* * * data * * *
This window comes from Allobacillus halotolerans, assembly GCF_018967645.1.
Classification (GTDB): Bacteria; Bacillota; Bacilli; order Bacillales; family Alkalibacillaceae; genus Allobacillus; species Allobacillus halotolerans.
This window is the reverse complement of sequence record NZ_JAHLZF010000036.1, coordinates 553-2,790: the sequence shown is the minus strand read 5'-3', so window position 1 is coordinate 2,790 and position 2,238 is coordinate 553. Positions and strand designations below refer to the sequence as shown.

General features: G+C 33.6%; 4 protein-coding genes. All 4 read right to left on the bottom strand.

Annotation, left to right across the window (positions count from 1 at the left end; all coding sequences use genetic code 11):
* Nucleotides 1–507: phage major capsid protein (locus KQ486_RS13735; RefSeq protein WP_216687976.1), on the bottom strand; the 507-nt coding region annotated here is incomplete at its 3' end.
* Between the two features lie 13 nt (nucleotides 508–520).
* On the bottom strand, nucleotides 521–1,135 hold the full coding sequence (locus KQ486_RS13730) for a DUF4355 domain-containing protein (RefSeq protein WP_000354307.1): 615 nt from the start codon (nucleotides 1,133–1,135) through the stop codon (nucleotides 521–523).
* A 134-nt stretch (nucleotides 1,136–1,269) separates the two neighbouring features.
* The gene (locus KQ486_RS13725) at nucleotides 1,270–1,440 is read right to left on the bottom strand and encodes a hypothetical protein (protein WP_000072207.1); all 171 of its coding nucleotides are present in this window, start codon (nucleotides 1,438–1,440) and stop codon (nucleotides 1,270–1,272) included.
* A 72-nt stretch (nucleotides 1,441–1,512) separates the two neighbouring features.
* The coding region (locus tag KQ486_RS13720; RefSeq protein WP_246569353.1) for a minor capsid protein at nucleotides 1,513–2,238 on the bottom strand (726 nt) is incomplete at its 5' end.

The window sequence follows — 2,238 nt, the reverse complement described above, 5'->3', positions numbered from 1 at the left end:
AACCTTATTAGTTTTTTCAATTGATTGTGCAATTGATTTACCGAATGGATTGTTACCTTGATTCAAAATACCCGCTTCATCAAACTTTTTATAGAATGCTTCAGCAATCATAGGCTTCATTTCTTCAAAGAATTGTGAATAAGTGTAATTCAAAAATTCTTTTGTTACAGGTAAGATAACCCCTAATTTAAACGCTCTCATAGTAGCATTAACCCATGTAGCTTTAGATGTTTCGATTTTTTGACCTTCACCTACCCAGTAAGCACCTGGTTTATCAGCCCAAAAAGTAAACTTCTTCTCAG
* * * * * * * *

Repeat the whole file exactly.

This window comes from Allobacillus halotolerans, assembly GCF_018967645.1.
Classification (GTDB): Bacteria; Bacillota; Bacilli; order Bacillales; family Alkalibacillaceae; genus Allobacillus; species Allobacillus halotolerans.
This window is the reverse complement of sequence record NZ_JAHLZF010000036.1, coordinates 553-2,790: the sequence shown is the minus strand read 5'-3', so window position 1 is coordinate 2,790 and position 2,238 is coordinate 553. Positions and strand designations below refer to the sequence as shown.

General features: G+C 33.6%; 4 protein-coding genes. All 4 read right to left on the bottom strand.

Annotation, left to right across the window (positions count from 1 at the left end; all coding sequences use genetic code 11):
* Nucleotides 1–507: phage major capsid protein (locus KQ486_RS13735; RefSeq protein WP_216687976.1), on the bottom strand; the 507-nt coding region annotated here is incomplete at its 3' end.
* Between the two features lie 13 nt (nucleotides 508–520).
* On the bottom strand, nucleotides 521–1,135 hold the full coding sequence (locus KQ486_RS13730) for a DUF4355 domain-containing protein (RefSeq protein WP_000354307.1): 615 nt from the start codon (nucleotides 1,133–1,135) through the stop codon (nucleotides 521–523).
* A 134-nt stretch (nucleotides 1,136–1,269) separates the two neighbouring features.
* The gene (locus KQ486_RS13725) at nucleotides 1,270–1,440 is read right to left on the bottom strand and encodes a hypothetical protein (protein WP_000072207.1); all 171 of its coding nucleotides are present in this window, start codon (nucleotides 1,438–1,440) and stop codon (nucleotides 1,270–1,272) included.
* A 72-nt stretch (nucleotides 1,441–1,512) separates the two neighbouring features.
* The coding region (locus tag KQ486_RS13720; RefSeq protein WP_246569353.1) for a minor capsid protein at nucleotides 1,513–2,238 on the bottom strand (726 nt) is incomplete at its 5' end.

The window sequence follows — 2,238 nt, the reverse complement described above, 5'->3', positions numbered from 1 at the left end:
AACCTTATTAGTTTTTTCAATTGATTGTGCAATTGATTTACCGAATGGATTGTTACCTTGATTCAAAATACCCGCTTCATCAAACTTTTTATAGAATGCTTCAGCAATCATAGGCTTCATTTCTTCAAAGAATTGTGAATAAGTGTAATTCAAAAATTCTTTTGTTACAGGTAAGATAACCCCTAATTTAAACGCTCTCATAGTAGCATTAACCCATGTAGCTTTAGATGTTTCGATTTTTTGACCTTCACCTACCCAGTAAGCACCTGGTTTATCAGCCCAAAAAGTAAACTTCTTCTCAG